My daughter, Rubie, has the kind of life I'd dreamed of for her, and is where she belongs. I only wish I had known that sooner.
A major study reveals that open adoption works well for everyone involved. Hear what families say is good about the process — and what could be better.
When friends asked, I'd always assured them I wasn't sad that I hadn't given birth to my sons. A heartbreaking false start helped me see that I was truly at peace with that fact.
After a bump in the relationship with our daughter's birth mother, we're learning lessons about love, patience, and acceptance.
Teen and young adult adoptees who grew up in fully open adoptions talk about their relationships with their birth parents and adoptive parents and the many benefits openness has brought them.
My husband and I have a friendly relationship with the birth mother of our 3-year-old daughter. We talk on the phone, exchange letters regularly, and visit a few times a year.
Among experts who study it and families who practice it, open adoption varies widely. Here’s a look at open adoption today.
Two adoptive moms and a birth mother candidly discuss the adoption match, birth siblings, contact agreements, and more.
Over the years, an open adoption arrangement may need to evolve to accommodate the changing needs of everyone involved — above all, the child.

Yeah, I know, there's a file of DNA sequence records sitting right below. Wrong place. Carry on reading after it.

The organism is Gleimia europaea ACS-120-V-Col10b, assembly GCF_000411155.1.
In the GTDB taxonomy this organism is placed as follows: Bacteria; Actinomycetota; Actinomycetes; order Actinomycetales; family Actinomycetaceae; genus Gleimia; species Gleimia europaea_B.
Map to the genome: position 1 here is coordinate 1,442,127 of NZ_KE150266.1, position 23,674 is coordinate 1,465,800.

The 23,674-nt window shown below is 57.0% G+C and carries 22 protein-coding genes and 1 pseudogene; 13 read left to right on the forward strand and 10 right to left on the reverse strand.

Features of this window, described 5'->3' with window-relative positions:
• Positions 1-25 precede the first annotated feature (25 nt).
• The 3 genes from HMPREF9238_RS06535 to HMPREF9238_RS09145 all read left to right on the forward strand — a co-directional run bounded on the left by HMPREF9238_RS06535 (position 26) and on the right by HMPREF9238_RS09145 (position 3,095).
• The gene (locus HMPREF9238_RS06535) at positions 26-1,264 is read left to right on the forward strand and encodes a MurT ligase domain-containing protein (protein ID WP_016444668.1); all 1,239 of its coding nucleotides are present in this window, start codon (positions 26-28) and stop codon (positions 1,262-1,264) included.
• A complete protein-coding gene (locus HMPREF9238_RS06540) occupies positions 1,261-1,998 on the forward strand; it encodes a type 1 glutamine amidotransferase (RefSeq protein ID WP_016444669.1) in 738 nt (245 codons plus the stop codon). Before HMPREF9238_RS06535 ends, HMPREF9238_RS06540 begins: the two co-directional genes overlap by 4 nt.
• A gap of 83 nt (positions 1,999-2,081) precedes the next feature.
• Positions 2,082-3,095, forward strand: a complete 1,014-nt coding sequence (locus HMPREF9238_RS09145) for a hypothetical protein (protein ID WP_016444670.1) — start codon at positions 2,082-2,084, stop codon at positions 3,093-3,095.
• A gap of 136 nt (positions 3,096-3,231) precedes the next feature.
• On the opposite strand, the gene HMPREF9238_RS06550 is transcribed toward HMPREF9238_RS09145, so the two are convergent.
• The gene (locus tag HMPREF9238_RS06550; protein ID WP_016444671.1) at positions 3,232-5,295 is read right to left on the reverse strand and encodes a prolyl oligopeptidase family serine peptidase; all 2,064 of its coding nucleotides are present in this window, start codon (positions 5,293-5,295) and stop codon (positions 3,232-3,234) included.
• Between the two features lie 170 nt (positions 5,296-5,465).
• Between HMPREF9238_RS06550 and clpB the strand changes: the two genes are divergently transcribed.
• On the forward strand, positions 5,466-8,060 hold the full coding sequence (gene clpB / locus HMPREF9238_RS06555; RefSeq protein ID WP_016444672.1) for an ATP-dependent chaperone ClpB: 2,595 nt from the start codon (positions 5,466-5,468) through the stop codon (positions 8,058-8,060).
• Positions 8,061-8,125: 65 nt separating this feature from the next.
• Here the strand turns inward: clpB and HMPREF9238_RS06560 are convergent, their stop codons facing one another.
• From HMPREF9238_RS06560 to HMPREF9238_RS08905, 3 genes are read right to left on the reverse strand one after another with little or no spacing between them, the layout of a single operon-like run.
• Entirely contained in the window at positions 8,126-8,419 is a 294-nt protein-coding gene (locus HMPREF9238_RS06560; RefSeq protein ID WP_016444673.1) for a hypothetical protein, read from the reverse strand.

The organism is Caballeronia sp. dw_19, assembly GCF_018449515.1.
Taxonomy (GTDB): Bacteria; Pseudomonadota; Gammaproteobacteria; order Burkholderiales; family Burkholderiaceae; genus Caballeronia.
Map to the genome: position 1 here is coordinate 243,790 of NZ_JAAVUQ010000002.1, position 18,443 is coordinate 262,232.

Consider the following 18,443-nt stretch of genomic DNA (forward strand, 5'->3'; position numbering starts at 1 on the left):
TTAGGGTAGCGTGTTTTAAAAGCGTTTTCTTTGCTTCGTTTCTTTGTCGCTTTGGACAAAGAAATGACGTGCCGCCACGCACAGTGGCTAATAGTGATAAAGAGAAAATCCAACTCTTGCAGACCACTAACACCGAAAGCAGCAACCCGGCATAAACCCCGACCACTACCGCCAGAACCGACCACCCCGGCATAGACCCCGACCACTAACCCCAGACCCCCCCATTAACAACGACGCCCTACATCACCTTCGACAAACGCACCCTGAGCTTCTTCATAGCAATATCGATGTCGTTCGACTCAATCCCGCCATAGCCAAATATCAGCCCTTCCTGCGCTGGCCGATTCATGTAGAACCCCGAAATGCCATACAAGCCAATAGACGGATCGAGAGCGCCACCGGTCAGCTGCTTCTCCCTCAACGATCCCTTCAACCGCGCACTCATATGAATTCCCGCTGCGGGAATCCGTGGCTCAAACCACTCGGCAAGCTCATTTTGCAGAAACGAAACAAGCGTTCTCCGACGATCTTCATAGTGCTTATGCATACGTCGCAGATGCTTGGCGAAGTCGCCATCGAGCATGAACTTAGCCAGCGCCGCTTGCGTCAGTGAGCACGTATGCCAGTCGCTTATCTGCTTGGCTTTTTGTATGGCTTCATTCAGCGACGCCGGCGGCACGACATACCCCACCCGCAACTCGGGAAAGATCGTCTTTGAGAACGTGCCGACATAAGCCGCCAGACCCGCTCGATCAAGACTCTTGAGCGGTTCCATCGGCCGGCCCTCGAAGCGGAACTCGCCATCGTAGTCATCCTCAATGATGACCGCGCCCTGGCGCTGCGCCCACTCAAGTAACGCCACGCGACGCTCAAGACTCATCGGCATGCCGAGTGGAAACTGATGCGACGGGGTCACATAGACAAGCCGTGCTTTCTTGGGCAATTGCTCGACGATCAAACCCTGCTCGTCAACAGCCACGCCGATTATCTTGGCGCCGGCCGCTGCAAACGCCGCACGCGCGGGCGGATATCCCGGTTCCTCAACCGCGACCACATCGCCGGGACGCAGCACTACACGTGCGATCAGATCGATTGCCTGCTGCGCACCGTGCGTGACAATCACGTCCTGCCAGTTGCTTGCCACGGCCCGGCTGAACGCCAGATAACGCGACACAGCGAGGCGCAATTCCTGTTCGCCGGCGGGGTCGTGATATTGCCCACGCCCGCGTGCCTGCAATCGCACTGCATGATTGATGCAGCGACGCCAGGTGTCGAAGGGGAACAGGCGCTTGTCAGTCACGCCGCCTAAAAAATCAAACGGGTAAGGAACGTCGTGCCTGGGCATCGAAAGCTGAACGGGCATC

14 years into our open adoption, we've learned that conflicts can occur, as in any family. Here's how we moved past one sticky situation when our son's birth mother sent him a check in the mail.
We have an open adoption with our 30-month-old son’s birth family. Last night we were looking at a photo album.
How does your child’s birth mother feel about being called a “birth mother,” about the frequency and format of contact, her voice in the relationship, and more? We asked five birth mothers in open adoptions these questions. Here are their answers.
When you and your child look different, the world wants to know why.
We used to have a good relationship with our son’s birth mother, but haven’t heard from her since he was two. He’s now nine. I recently searched for her online, and learned that she’s in jail.
I went to China to find the birth mother who left me on a street corner. Instead, I became the focus of a nation’s buried pain.
What is it really like to decide on adoption, look through parent profiles to choose a family, and place your child in their arms—and how can the adoption process better serve these women?
I am curious as to what prospective adoptive families and expectant moms talk about during the match.
“My daughter says things that make me a little insecure, like, ‘I love you as much as I love my birth mother,’ or “My birth mother is my real mom.’ How should I respond?
Answers to your parenting questions.
“We recently learned that our son’s birth mother is having health problems. How do we tell him, and how can we ask for more contact?’